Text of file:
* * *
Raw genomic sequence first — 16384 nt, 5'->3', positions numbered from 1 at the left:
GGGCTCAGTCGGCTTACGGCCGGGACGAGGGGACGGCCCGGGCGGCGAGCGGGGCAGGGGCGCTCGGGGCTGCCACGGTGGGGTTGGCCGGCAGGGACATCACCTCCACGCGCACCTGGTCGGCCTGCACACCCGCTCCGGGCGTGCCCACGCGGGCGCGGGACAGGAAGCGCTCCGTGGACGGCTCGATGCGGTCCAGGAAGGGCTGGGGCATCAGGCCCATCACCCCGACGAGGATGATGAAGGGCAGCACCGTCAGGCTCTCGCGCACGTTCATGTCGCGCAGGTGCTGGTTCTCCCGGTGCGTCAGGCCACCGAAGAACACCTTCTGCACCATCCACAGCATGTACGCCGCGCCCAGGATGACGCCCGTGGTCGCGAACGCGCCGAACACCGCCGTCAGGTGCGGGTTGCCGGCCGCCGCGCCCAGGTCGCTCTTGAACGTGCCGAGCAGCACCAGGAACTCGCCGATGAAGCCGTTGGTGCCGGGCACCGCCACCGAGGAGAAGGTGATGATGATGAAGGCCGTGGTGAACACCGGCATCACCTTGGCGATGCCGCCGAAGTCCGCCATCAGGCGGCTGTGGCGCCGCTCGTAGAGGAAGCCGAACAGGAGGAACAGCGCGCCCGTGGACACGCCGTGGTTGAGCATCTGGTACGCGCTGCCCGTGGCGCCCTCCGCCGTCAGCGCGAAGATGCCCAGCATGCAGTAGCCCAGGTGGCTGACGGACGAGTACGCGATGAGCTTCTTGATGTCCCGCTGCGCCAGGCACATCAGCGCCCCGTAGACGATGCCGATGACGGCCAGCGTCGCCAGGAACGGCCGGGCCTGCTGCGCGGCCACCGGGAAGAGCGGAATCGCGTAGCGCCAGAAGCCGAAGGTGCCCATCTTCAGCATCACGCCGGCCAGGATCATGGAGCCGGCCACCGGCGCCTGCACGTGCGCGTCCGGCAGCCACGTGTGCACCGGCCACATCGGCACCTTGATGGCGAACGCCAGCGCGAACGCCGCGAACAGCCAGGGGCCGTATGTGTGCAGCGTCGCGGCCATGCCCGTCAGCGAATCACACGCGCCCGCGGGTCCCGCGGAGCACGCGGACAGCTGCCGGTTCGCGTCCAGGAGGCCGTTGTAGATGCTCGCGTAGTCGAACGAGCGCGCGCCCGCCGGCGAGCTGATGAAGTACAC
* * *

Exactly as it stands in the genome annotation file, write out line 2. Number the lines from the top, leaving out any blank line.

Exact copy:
GGGCTCAGTCGGCTTACGGCCGGGACGAGGGGACGGCCCGGGCGGCGAGCGGGGCAGGGGCGCTCGGGGCTGCCACGGTGGGGTTGGCCGGCAGGGACATCACCTCCACGCGCACCTGGTCGGCCTGCACACCCGCTCCGGGCGTGCCCACGCGGGCGCGGGACAGGAAGCGCTCCGTGGACGGCTCGATGCGGTCCAGGAAGGGCTGGGGCATCAGGCCCATCACCCCGACGAGGATGATGAAGGGCAGCACCGTCAGGCTCTCGCGCACGTTCATGTCGCGCAGGTGCTGGTTCTCCCGGTGCGTCAGGCCACCGAAGAACACCTTCTGCACCATCCACAGCATGTACGCCGCGCCCAGGATGACGCCCGTGGTCGCGAACGCGCCGAACACCGCCGTCAGGTGCGGGTTGCCGGCCGCCGCGCCCAGGTCGCTCTTGAACGTGCCGAGCAGCACCAGGAACTCGCCGATGAAGCCGTTGGTGCCGGGCACCGCCACCGAGGAGAAGGTGATGATGATGAAGGCCGTGGTGAACACCGGCATCACCTTGGCGATGCCGCCGAAGTCCGCCATCAGGCGGCTGTGGCGCCGCTCGTAGAGGAAGCCGAACAGGAGGAACAGCGCGCCCGTGGACACGCCGTGGTTGAGCATCTGGTACGCGCTGCCCGTGGCGCCCTCCGCCGTCAGCGCGAAGATGCCCAGCATGCAGTAGCCCAGGTGGCTGACGGACGAGTACGCGATGAGCTTCTTGATGTCCCGCTGCGCCAGGCACATCAGCGCCCCGTAGACGATGCCGATGACGGCCAGCGTCGCCAGGAACGGCCGGGCCTGCTGCGCGGCCACCGGGAAGAGCGGAATCGCGTAGCGCCAGAAGCCGAAGGTGCCCATCTTCAGCATCACGCCGGCCAGGATCATGGAGCCGGCCACCGGCGCCTGCACGTGCGCGTCCGGCAGCCACGTGTGCACCGGCCACATCGGCACCTTGATGGCGAACGCCAGCGCGAACGCCGCGAACAGCCAGGGGCCGTATGTGTGCAGCGTCGCGGCCATGCCCGTCAGCGAATCACACGCGCCCGCGGGTCCCGCGGAGCACGCGGACAGCTGCCGGTTCGCGTCCAGGAGGCCGTTGTAGATGCTCGCGTAGTCGAACGAGCGCGCGCCCGCCGGCGAGCTGATGAAGTACAC